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Journal of Community Nursing (JCN) | October 2021

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Dementia and continence issues

Dementia and continence issues

Pages: 58 - 62

Article topics: Continence, Continence Advice, Continence care, Continence management, Faecal incontinence, Incontinence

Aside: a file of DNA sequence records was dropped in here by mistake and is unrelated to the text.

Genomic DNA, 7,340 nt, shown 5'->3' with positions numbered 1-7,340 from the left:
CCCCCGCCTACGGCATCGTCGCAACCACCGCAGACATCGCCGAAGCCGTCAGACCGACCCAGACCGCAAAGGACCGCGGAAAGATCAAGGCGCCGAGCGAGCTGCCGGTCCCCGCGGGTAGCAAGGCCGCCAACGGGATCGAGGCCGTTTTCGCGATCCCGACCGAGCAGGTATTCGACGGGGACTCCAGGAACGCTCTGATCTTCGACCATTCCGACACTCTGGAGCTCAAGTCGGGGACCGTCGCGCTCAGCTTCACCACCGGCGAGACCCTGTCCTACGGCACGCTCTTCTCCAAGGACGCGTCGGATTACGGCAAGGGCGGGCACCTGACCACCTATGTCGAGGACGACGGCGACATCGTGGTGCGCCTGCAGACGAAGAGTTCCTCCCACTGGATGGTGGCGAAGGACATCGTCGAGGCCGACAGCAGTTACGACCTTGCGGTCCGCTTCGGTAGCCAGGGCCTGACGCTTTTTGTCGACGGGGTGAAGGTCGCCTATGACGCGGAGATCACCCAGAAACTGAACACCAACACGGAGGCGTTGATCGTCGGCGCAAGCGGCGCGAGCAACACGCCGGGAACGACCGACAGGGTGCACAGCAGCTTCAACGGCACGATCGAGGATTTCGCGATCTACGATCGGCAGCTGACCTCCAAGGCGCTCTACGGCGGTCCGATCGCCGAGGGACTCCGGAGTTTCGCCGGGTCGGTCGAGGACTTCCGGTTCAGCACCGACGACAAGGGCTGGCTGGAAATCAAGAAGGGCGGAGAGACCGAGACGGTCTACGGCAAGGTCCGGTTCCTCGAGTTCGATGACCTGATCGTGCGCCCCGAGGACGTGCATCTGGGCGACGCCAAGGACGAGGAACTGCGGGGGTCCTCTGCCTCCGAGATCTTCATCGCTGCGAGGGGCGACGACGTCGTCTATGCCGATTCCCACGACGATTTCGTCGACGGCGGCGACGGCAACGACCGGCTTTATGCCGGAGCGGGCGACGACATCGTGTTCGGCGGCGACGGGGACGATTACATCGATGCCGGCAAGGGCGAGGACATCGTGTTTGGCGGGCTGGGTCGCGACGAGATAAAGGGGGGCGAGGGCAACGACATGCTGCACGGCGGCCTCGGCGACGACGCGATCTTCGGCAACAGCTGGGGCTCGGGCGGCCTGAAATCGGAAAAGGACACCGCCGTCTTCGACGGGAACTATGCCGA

Urinary and faecal incontinence are common in the older population, yet incontinence is not a normal part of ageing. Dementia can impact upon a person’s ability to remain continent, yet incontinence is unlikely to be a symptom of dementia until the latter stages of disease progression. There is a misconception that nothing can be done if a person with dementia experiences episodes of incontinence. However, many people with dementia often experience functional incontinence caused by immobility, communication difficulties, disorientation, or the inability to find the toilet, which can all be alleviated if the right support and advice is available. Improving the identification, assessment and management of continence issues can not only enable people with dementia to maintain their dignity and improve their health, but also their sense of wellbeing and quality of life. There is also the possibility to improve relationships, reduce carer burden, and reduce the risk of a premature transition into a residential care setting. This fourth paper in the series explores some of the issues relating to dementia and continence and the impact as experienced by our two case studies, Dhriti Singh and Gregory Brewin.

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